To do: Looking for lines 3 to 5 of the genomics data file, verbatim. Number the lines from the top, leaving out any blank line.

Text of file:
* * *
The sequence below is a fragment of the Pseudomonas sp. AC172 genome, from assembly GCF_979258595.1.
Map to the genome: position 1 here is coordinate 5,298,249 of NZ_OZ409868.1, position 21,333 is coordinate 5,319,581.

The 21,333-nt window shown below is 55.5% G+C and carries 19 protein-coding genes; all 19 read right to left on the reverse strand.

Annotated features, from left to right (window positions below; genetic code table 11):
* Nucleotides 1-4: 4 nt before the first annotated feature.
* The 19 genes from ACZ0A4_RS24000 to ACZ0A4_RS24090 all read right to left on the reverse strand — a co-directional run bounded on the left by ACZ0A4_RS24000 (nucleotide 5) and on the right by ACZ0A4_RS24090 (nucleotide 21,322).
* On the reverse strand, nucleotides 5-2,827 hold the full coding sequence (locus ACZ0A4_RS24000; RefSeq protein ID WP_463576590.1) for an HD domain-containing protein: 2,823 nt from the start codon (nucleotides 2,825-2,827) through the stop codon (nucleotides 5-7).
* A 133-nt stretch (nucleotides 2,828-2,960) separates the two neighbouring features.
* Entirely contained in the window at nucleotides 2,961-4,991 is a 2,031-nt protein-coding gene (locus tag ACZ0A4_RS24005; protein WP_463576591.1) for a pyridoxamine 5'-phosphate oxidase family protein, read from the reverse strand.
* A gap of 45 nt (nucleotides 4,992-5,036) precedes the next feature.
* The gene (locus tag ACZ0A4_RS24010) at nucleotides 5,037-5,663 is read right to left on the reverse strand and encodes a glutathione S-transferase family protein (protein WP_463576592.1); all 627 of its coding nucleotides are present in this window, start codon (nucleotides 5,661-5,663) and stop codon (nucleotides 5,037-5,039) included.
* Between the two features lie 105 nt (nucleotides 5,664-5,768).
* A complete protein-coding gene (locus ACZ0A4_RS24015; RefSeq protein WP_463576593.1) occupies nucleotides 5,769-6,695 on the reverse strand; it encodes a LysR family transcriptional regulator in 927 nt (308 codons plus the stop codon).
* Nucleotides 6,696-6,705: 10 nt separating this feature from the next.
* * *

The 21,333-nt window shown below is 55.5% G+C and carries 19 protein-coding genes; all 19 read right to left on the reverse strand.

Annotated features, from left to right (window positions below; genetic code table 11):
* Nucleotides 1-4: 4 nt before the first annotated feature.